Pease Park

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Pease District Park
Pease Park
Photograph of a stone gateway bearing a bronze plaque reading "Pease Park"
One of the stone gates at the south end of Pease Park
Pease Park is located in Texas
Pease Park
Location of Pease Park within Texas
Type Public park
Location 1100 Kingsbury St
Austin, Texas 78703
Coordinates 30°16′55″N 97°45′7″W / 30.28194°N 97.75194°W / 30.28194; -97.75194Coordinates: 30°16′55″N 97°45′7″W / 30.28194°N 97.75194°W / 30.28194; -97.75194
Area 42 acres (17 ha)
Created 1875 (1875)

Pease Park (officially Pease District Park) is an urban park in central Austin, Texas. Paralleling Shoal Creek west of downtown, the park is frequented by University of Texas at Austin students and disc golf enthusiasts. Every spring it plays host to the annual Eeyore's Birthday Party celebration, a favorite event for Austin's hippie subculture dating back to the 1960s.

History[edit]

The parcel of land that is now Pease Park was donated to the city of Austin by Texas Governor Elisha M. Pease and his wife in 1875. The land remained undeveloped until the city and civic organizations cooperated to beautify the park in 1926, building entrance gates, restrooms, and other amenities. Further improvements were made later, including the installation of a group of long concrete picnic tables by the Civilian Conservation Corps in the 1930s and the construction of a hike-and-bike trail connecting the park to the city's larger trail network in the 1950s.[1][2]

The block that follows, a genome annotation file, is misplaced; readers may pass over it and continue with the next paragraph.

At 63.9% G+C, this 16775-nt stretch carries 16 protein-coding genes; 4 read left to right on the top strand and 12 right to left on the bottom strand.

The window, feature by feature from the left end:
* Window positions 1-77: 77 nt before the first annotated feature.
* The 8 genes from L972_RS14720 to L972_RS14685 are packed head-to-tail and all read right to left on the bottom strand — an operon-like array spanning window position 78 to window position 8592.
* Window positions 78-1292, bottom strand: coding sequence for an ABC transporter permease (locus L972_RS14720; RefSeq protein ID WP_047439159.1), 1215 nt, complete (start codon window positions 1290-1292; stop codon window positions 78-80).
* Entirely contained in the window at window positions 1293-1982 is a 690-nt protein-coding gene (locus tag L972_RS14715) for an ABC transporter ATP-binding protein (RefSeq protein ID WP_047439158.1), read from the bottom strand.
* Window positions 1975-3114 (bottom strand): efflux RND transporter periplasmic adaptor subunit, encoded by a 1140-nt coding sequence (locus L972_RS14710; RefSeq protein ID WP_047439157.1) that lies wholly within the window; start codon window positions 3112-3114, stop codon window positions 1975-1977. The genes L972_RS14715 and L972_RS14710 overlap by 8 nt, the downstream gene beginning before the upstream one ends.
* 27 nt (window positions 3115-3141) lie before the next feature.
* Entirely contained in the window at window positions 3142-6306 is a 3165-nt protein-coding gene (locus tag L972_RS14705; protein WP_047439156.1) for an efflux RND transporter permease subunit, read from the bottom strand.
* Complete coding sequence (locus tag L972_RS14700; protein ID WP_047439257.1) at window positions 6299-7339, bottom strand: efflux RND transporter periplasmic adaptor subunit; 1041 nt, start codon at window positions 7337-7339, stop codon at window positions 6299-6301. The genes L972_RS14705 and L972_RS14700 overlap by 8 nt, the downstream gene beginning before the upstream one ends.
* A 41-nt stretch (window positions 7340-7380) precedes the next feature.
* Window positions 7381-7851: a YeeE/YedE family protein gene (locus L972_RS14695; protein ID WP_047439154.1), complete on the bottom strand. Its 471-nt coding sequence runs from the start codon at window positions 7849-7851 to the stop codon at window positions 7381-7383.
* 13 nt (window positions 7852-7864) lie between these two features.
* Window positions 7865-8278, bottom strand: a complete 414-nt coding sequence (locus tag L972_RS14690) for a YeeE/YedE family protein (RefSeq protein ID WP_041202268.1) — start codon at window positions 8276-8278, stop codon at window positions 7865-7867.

Eeyore's Birthday Party[edit]

A small drum circle at Eeyore's Birthday Party. Some drum circles at this event can have hundreds of drummers and dancers.

Since 1974 Pease Park has hosted Austin's annual Eeyore's Birthday Party event, with music, costumes, games and drum circles.[1] The event is typically attended by thousands, filling the park with activities.

Disc golf course[edit]

Pease Park was the site of a popular disc golf course running along Shoal Creek. On January 1, 2011, the park's disc golf course was closed indefinitely due to environmental impact problems.[3]

References[edit]

  1. ^ a b "Pease Park: So Much More than Meets the Eye". City of Austin. February 5, 2014. Retrieved November 23, 2016. 
  2. ^ Gentile, Dan (May 2016). "PEASE PARK". Tribeza. Retrieved November 24, 2016. 
  3. ^ "Disc golfers mark the end of an era". News8austin.com. Archived from the original on 2011-01-05. Retrieved 2011-01-03. 

External links[edit]